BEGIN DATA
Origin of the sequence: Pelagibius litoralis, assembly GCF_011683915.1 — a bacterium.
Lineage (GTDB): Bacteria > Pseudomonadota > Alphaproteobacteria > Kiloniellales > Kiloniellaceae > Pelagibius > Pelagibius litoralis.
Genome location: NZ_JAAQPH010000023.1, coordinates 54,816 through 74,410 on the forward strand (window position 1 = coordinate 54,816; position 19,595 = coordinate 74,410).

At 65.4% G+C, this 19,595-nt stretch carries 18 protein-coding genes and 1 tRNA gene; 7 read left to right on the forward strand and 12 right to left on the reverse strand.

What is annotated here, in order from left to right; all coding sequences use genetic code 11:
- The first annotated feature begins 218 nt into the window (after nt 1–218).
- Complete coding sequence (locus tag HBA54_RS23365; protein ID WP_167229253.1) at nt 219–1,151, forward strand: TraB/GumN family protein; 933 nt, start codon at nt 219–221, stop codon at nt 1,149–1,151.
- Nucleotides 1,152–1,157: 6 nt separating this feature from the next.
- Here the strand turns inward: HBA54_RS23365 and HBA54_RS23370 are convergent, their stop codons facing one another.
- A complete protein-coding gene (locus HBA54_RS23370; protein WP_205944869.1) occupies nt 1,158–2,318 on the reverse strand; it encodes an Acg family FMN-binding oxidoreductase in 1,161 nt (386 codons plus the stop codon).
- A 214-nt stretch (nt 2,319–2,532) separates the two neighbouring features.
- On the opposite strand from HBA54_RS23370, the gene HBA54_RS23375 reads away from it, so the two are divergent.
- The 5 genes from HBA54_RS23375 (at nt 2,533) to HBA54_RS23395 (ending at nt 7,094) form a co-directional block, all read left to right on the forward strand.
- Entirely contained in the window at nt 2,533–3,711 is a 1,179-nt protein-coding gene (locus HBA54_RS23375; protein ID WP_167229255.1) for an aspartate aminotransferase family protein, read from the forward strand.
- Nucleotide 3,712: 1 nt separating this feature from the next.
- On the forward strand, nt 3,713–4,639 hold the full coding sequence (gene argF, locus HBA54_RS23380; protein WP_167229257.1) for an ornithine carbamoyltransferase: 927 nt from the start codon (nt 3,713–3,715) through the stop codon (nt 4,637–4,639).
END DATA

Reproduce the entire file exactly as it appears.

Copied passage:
Origin of the sequence: Pelagibius litoralis, assembly GCF_011683915.1 — a bacterium.
Lineage (GTDB): Bacteria > Pseudomonadota > Alphaproteobacteria > Kiloniellales > Kiloniellaceae > Pelagibius > Pelagibius litoralis.
Genome location: NZ_JAAQPH010000023.1, coordinates 54,816 through 74,410 on the forward strand (window position 1 = coordinate 54,816; position 19,595 = coordinate 74,410).

At 65.4% G+C, this 19,595-nt stretch carries 18 protein-coding genes and 1 tRNA gene; 7 read left to right on the forward strand and 12 right to left on the reverse strand.

What is annotated here, in order from left to right; all coding sequences use genetic code 11:
- The first annotated feature begins 218 nt into the window (after nt 1–218).
- Complete coding sequence (locus tag HBA54_RS23365; protein ID WP_167229253.1) at nt 219–1,151, forward strand: TraB/GumN family protein; 933 nt, start codon at nt 219–221, stop codon at nt 1,149–1,151.
- Nucleotides 1,152–1,157: 6 nt separating this feature from the next.
- Here the strand turns inward: HBA54_RS23365 and HBA54_RS23370 are convergent, their stop codons facing one another.
- A complete protein-coding gene (locus HBA54_RS23370; protein WP_205944869.1) occupies nt 1,158–2,318 on the reverse strand; it encodes an Acg family FMN-binding oxidoreductase in 1,161 nt (386 codons plus the stop codon).
- A 214-nt stretch (nt 2,319–2,532) separates the two neighbouring features.
- On the opposite strand from HBA54_RS23370, the gene HBA54_RS23375 reads away from it, so the two are divergent.
- The 5 genes from HBA54_RS23375 (at nt 2,533) to HBA54_RS23395 (ending at nt 7,094) form a co-directional block, all read left to right on the forward strand.
- Entirely contained in the window at nt 2,533–3,711 is a 1,179-nt protein-coding gene (locus HBA54_RS23375; protein ID WP_167229255.1) for an aspartate aminotransferase family protein, read from the forward strand.
- Nucleotide 3,712: 1 nt separating this feature from the next.
- On the forward strand, nt 3,713–4,639 hold the full coding sequence (gene argF, locus HBA54_RS23380; protein WP_167229257.1) for an ornithine carbamoyltransferase: 927 nt from the start codon (nt 3,713–3,715) through the stop codon (nt 4,637–4,639).